On Sunday, Saudi Arabia’s traditional art of diplomacy was on display in Jeddah: The once-warring African countries of Ethiopia and Eritrea signed an agreement that ended their conflict, which had raged for decades. Ethiopia’s Prime Minister Abiy Ahmed and Eritrea’s President Isaias Afwerki signed the peace accord, which has been promised ever since the leaders signed the Joint Declaration for Peace and Friendship on July 9, normalizing ties between the long-time enemies.
Jeddah was the right venue as it has enjoyed a long and very close historical relationship with the two countries and many of its residents hail from Eritrea and Ethiopia. The city has also witnessed several diplomatic breakthroughs over the decades, starting with the Treaty of Jeddah, which was signed in 1927 between King Abdul Aziz bin Saud and Great Britain.
When fully implemented, the Ethiopia-Eritrea peace deal will have far-reaching consequences for the two countries and for the region. Jeddah can play an important role in any economic development push that could result from the agreement. Already, some of its businesspeople have extensive investments in Ethiopia, which can be scaled up and extended to Eritrea, which is closer and more familiar.
Saudi Arabia and the UAE have worked for some time to end the conflict, which goes back to at least 1962, when the government of Ethiopia formally annexed Eritrea. A war of independence, which lasted about 30 years and cost thousands of lives, ensued. In 1991, Eritrea regained its independence but its relationship with Ethiopia never normalized, as the two countries skirmished over border disputes and entered into a fierce regional rivalry, hampering the development of both.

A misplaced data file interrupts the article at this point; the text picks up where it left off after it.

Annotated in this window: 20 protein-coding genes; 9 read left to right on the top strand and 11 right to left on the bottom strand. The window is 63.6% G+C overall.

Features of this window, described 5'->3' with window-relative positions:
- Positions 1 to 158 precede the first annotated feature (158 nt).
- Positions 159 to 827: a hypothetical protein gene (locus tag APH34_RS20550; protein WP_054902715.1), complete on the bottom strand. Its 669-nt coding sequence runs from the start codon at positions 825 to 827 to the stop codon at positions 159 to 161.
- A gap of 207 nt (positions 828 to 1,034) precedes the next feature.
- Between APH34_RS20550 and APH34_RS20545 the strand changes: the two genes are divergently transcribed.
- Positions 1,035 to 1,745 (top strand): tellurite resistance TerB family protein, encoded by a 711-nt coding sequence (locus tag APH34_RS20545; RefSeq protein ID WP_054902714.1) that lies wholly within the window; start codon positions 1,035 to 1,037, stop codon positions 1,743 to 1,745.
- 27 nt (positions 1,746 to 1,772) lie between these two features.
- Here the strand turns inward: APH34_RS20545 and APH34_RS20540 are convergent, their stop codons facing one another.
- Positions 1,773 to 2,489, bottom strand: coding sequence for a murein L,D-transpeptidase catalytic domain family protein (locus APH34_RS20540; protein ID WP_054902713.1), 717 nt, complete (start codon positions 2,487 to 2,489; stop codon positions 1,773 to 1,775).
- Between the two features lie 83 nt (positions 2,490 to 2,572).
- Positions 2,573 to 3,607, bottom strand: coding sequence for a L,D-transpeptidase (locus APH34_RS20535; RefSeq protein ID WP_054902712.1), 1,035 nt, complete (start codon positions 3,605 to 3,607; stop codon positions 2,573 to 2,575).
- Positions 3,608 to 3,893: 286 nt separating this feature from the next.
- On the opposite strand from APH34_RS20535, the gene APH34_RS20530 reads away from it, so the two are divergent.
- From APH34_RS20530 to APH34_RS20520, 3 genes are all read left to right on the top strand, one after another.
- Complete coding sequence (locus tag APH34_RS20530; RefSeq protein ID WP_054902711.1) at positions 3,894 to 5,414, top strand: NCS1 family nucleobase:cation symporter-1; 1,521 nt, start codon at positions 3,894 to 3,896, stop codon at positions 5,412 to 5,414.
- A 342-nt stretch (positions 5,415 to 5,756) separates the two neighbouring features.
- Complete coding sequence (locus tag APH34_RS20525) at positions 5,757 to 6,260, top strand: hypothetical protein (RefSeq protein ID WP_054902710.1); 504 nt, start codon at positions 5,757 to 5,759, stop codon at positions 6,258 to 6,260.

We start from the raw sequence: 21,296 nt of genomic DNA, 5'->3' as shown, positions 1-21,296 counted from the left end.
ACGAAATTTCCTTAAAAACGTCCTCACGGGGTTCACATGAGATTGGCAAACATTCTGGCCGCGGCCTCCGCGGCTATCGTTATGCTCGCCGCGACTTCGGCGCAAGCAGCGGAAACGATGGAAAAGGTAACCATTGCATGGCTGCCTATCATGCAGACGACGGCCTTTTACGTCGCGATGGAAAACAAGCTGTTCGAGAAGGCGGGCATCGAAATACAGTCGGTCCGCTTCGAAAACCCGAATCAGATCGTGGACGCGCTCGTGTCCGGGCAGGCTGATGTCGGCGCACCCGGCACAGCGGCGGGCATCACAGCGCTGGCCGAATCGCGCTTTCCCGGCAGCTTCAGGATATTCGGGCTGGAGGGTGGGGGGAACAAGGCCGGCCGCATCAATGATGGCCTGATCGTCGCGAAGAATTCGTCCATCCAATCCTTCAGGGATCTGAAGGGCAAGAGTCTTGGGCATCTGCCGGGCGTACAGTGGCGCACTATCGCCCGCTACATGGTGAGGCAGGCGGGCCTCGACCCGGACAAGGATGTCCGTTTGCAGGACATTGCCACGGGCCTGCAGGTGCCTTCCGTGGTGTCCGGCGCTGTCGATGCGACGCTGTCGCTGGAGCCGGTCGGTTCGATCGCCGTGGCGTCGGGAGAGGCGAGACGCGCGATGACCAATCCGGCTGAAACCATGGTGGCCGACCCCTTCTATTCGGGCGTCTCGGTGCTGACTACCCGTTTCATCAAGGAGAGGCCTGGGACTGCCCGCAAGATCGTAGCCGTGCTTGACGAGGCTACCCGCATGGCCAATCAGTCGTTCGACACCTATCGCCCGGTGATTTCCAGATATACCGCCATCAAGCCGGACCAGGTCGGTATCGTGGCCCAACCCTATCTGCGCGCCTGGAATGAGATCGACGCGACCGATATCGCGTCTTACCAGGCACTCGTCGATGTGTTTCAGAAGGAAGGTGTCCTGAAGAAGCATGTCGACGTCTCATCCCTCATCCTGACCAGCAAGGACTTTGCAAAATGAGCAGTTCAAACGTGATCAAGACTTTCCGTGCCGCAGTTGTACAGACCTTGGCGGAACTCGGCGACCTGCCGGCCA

Both countries lost by that conflict, which has, until now, prevented access by landlocked Ethiopia to Eritrea’s extensive coastline along the Red Sea and its several large natural ports. At the same time, the small population of Eritrea (about 5 million) lived in isolation, unable to trade and engage with its much larger neighbor, with which it had enjoyed a long common history.
The new agreement promises to end all of that. UN Secretary General Antonio Guterres described the signing as a “historic event.” He praised the mediation role played by Saudi Arabia and “the courage, the vision and the wisdom” of the two African leaders, “who had the capacity to overcome enormous resistance from the past and open a new chapter.” He then waxed poetic: “This means there is a powerful wind of hope blowing across the Horn of Africa.”
"With economic development kick-started by Eritrea-Ethiopia peace deal, the Horn of Africa could be a magnet for economic migrants instead of a fertile land for violence and cross-border crime."
Abdel Aziz Aluwaisheg
Guterres is right. The Horn has great potential, which has not been realized because of border disputes, civil wars, corruption and mismanagement. Its instability has scared away investors while attracting terrorists, pirates and human traffickers.